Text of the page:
“Jamie and Steve are incredible,” says Danny. “They care about you. They took me from someone who needed a bit of sharpening and they sharpened me way up. I saw Razor grow from a team of 8 to 50. 

“At that time, I was maybe looking for a new challenge, but never was I thinking about leaving. They just took a punt.”

It’s one thing being offered the opportunity to start a business, it’s another thing knowing what you want that company to do! For inspiration, he looked back to his days on the skatepark and his love of action and adventure sports. 

Danny Tomalin, Reyt
Photo credit: Marc Barker

Danny explains, “I already loved the profession, but I didn’t necessarily love the industry, so I had to think, where can we position ourselves? I thought back to my days on the skatepark and remembered the vibe and the camaraderie that went along with it. It’s people I can relate to. There’s no terminology barrier and I truly love it.

“We were very lucky in the fact that our first job was in rock climbing. It was a mobile application with the world’s leading rock-climbing coaching company. It’s used by the best rock climbers in the world and that really cemented that this is where we wanted to be.

“We realised the technology doesn’t always have to be big to start a conversation. People talk about AR and VR but forget that there’s a transition. Recently, we got together some of the world’s best climbers and invested our own time and resources into a free grading conversion platform, to say we’re not here just to take money out of the community. We want to give back and engage with you.”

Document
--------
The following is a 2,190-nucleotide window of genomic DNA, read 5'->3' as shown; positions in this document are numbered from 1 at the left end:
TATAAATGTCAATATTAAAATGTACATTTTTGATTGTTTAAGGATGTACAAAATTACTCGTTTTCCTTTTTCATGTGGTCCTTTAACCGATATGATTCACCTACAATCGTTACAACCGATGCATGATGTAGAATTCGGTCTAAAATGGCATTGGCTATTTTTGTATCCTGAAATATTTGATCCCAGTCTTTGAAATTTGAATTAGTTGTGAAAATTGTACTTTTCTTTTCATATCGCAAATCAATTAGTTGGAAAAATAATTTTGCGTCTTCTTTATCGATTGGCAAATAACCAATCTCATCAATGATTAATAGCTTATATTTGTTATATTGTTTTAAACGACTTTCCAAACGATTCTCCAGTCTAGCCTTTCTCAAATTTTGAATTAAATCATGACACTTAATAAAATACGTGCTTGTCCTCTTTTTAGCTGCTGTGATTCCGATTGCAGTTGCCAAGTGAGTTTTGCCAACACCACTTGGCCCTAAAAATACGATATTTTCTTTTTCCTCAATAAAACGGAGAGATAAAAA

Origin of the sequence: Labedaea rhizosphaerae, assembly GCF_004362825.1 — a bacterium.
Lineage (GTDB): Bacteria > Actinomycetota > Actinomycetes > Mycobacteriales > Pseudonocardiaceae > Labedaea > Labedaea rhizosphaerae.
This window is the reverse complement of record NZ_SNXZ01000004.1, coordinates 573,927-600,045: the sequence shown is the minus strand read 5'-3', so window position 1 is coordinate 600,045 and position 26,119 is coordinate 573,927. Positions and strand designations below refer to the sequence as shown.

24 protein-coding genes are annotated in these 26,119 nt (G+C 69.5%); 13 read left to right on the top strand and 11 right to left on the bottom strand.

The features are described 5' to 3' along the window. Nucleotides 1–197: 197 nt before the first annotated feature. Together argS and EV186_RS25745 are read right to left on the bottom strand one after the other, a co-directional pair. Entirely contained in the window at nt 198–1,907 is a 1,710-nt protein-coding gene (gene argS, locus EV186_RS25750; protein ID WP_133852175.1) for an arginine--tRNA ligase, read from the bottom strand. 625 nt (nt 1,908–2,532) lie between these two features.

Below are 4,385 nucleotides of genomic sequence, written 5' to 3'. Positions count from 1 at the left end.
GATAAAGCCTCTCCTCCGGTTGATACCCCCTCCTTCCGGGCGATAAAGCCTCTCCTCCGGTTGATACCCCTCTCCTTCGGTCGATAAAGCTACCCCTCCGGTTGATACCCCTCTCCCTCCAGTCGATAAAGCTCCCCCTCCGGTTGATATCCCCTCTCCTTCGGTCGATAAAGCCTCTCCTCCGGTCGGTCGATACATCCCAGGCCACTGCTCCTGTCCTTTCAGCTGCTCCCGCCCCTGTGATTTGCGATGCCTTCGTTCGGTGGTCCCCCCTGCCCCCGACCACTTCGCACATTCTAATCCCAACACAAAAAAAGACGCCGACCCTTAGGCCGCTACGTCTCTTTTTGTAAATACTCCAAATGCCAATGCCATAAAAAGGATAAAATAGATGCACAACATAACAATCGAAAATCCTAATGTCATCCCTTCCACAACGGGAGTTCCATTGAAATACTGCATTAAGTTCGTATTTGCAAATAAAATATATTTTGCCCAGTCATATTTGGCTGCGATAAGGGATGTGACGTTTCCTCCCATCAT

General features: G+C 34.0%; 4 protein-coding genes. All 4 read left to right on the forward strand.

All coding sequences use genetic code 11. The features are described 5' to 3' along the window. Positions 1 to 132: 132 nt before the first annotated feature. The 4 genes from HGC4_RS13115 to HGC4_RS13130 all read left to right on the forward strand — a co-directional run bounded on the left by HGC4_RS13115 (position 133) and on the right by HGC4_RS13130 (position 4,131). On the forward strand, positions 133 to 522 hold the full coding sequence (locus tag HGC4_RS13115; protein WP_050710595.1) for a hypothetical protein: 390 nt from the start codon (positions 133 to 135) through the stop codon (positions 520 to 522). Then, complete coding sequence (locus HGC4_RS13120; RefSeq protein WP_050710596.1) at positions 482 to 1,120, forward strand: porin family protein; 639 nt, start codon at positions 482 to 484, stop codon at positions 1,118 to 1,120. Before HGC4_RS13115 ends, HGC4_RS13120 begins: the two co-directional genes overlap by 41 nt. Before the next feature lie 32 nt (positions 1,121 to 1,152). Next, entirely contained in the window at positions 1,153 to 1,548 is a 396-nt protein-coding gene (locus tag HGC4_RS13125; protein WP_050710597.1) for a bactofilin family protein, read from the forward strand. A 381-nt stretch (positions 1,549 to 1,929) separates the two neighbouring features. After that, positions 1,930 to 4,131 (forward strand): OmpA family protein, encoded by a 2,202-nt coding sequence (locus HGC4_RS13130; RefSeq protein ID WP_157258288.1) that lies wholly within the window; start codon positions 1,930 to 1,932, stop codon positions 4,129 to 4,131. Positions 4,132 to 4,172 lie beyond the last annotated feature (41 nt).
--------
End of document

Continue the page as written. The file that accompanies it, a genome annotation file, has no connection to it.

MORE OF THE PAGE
The eGrader that Danny mentions here converts the traditional French grading of a climbing route, considering the danger involved, and converts it to the British E Grade system. Amongst the rock-climbing community, this technology has already caused a stir. 

“We put it live a few weeks ago and the first day we had 10,000 users in 25 countries,” says Danny. “It got people talking. Some people liked it, some people didn’t. It got the conversation going, and we now have a platform to improve on. It wasn’t done from a commercial perspective, because there’s no revenue driver behind it, it’s about impact. 

We want to inspire. I’ve got a daughter, who’s four, and I want to inspire her generation. I want her to think she can be an Olympian, no matter where she’s from.”

Danny Tomalin, Reyt
Photo credit: Hayley Gell Photography

As well as being a driver for change, at its core, REYT is a software consultancy company, specialising in design-led product strategy, developing UX driven mobile and web applications. They leverage the power of connected devices to improve the outdoor sports they’re involved in, and Danny is at pains to point out that they don’t make websites!

Starting off in action and adventure sports, REYT has now diversified into the wellbeing sector, partnering with businesses on staff wellbeing and corporate wellbeing products. 

“Wellbeing was never a sector that we saw ourselves in. But it’s something that’s always been truly important to me,” says Danny, “and it makes sense to us, because it’s looking at how we can get more out of the things you wear on your wrists. How can we take that data and give you something that helps with your overall mental health?

“We’re also working with researchers at Sheffield Hallam University to help women in midlife do more strength and conditioning exercises to help with the menopause, which is a completely different angle, but it all falls under the inclusivity of REYT.”

They have also had the opportunity to move into mainstream sports, working alongside coaches and nutritionists to enhance what they already do. Danny explains: “They already have a proven process, so we’re not trying to change everything. We’re digitising that process for them or ironing out the flaws.